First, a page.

Did John teach sinless perfectionism? Did he, by saying such things as, “whoever is born of God doesn’t sin” (1 John 5:18) assert what centuries later came to be called entire sanctification or Wesleyan perfectionism? According to this doctrine, Christians can attain a state of perfection in this life in which they completely defeat sin. Alternatively, other Bible teachers interpret John as merely saying that Christians no longer sin as a way of life or don’t sin willfully. Who’s right? Well, John, writing under the inspiration of the Holy Spirit, was right. And, maybe he wasn’t teaching either one of these things.
1. It is expressed as being born or begotten again (John 3:3, 7; 1 Peter 1:3, 23).
2. It is called being born from above (the phrase “born again” in John 3:3 and 7 may be rendered “born from above”; see the marginal rendering in many Bibles).
3. Those who are regenerated or born again the Bible calls newborn babes (1 Peter 2:2).
4. Regeneration is expressed as being quickened (made alive) (Ephesians 2:1, 5; Colossians 2:13).
5. Regeneration is signified by Christ being formed in the heart (Galatians 2:20; 4:6, 19; Colossians 3:10).
6. Regeneration is said to be a partaking of the divine nature (not of the essential nature of God, but a resemblance to the divine nature in spirituality, holiness, goodness, kindness, etc.) (2 Peter 1:4).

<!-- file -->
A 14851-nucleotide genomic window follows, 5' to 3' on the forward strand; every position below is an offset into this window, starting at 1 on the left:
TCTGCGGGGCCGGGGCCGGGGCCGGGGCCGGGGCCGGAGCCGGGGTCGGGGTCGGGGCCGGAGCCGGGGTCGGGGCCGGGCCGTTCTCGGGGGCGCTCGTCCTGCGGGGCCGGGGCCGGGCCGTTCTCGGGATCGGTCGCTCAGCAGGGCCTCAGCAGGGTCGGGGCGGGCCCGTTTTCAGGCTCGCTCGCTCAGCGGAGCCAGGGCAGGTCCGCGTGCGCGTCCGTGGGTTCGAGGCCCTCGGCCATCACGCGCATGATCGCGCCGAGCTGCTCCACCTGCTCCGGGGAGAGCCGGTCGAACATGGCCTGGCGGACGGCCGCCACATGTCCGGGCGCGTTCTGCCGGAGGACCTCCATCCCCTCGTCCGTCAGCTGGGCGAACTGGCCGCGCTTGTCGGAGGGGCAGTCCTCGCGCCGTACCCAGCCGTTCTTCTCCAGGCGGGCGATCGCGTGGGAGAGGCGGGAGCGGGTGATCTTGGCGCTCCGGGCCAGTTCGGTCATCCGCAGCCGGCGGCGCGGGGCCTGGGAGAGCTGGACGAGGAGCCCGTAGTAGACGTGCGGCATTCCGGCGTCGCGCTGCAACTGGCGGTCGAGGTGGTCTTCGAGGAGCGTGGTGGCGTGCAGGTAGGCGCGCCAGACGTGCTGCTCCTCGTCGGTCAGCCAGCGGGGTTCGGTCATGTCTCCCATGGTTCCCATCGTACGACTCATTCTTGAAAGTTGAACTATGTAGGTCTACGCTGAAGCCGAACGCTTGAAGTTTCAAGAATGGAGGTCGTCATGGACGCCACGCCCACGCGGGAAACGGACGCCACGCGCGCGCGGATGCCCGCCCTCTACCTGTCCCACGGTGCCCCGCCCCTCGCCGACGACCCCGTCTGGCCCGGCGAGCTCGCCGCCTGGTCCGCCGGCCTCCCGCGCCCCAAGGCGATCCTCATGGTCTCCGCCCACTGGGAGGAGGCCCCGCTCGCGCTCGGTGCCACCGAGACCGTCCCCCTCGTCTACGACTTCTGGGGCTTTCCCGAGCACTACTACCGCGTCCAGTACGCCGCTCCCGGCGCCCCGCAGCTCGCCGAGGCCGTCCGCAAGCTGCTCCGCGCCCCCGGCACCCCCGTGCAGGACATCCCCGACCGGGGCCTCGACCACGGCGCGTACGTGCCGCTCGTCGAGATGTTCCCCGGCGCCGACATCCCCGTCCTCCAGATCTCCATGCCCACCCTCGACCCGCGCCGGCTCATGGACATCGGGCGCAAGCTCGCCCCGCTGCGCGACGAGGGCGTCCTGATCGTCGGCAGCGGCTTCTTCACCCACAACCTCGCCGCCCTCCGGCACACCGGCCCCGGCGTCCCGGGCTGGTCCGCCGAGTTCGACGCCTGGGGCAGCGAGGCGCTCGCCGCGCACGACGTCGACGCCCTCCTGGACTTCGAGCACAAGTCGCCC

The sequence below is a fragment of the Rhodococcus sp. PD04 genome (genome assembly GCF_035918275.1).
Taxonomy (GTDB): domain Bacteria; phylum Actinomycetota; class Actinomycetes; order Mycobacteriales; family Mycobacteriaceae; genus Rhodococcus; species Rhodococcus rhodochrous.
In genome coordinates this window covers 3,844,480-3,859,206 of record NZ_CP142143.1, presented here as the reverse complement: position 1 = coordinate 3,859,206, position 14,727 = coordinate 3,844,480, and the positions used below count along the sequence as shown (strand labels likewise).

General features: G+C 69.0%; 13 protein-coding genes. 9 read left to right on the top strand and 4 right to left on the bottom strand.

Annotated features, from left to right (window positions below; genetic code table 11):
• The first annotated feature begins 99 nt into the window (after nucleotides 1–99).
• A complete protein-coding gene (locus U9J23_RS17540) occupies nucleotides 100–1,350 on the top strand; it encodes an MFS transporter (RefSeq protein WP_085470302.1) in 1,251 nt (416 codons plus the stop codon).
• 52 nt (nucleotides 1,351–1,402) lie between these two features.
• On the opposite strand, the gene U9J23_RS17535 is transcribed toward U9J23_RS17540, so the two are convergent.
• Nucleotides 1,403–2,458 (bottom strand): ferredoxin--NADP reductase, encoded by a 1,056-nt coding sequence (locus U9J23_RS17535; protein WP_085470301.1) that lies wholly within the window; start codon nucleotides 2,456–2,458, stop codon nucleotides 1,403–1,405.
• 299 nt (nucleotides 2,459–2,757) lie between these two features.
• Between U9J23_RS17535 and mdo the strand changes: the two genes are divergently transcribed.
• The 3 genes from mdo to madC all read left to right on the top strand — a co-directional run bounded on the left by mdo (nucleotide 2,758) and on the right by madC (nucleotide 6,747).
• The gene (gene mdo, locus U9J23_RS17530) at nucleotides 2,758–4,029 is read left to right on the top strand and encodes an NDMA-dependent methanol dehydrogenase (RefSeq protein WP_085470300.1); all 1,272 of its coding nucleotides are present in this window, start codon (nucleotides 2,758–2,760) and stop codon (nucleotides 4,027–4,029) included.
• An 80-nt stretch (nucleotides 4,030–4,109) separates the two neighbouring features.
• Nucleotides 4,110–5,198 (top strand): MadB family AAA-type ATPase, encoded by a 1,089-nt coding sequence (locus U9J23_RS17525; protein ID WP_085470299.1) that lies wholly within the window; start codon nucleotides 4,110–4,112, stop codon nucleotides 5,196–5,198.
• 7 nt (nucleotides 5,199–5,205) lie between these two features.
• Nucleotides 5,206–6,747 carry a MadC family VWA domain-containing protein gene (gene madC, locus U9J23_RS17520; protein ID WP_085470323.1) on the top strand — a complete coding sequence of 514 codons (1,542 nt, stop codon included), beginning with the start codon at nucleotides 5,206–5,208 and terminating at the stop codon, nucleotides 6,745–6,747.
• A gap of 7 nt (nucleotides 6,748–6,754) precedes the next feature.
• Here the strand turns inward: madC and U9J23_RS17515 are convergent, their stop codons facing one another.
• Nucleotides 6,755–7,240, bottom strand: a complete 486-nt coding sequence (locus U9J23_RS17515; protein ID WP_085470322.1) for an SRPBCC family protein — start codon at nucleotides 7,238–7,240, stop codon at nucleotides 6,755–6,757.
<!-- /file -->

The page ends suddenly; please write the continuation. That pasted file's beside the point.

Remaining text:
7. Depraved, unregenerate man cannot regenerate himself (Romans 8:5–9; 1 Corinthians 2:14; Ephesians 2:1, 5; Colossians 2:13).
8. Man cannot regenerate himself because regeneration is a creation and, therefore, not in the power of men to do it (2 Corinthians 5:17; Colossians 1:16).
9. Regeneration is expressly denied to be of men (John 1:12–13).
10. The efficient cause of regeneration is God only (John 1:12–13; 1 John 3:1–2, 9; 5:1)
God the Father (John 6:44, 65; James 1:17–18; 1 Peter 1:3)
God the Son (Galatians 4:6–7; 1 John 2:28–29)
God the Holy Spirit (John 3:5–6; 1 Corinthians 12:3; Titus 3:5).
11. The impulsive, or moving cause, of regeneration is the free grace, love, and mercy of God (Ephesians 2:4–5; James 1:17–18; 1 Peter 1:3).
12. The resurrection of Christ from the dead is the virtual or procuring cause of regeneration (1 Peter 1:3).
13. The instrumental cause of regeneration is the Word of God (Romans 10:13–21; James 1:18; 1 Peter 1:23–25).
14. Regenerate ones have the grace of life given them; they live a new life, and walk in newness of life; where before their understanding was darkened, they now are enlightened by the Spirit of wisdom and revelation in the knowledge of divine things (Romans 6:4; Ephesians 4:24; 5:8; Colossians 3:10; 1 Thessalonians 5:4–5; 1 Peter 2:9; 3:7).
15. Knowledge and actual enjoyment of the several blessings of grace follow upon regeneration (Ephesians 3:16–19).
16. Regenerate ones are made fit and capable for the performance of good works (Ephesians 2:10; 2 Timothy 2:21; Philippians 2:13; 4:13).
17. Regenerate ones are made fit for the kingdom of God (John 3:3, 5).
18. Humans are passive in regeneration (John 1:13; Romans 9:16).
19. Regeneration is of the will of God and cannot be resisted (John 6:37; Romans 8:29–30; 2 Timothy 1:9).
20. Regeneration is an act that is instantaneously done—there is never a middle state between life and death; regeneration is perfect—one can be partly regenerate no more than one can be partly dead and partly alive; yet regeneration always results in spiritual warfare between the old and new man with the new man winning in the end (Romans 6–8; 1 John 5:4).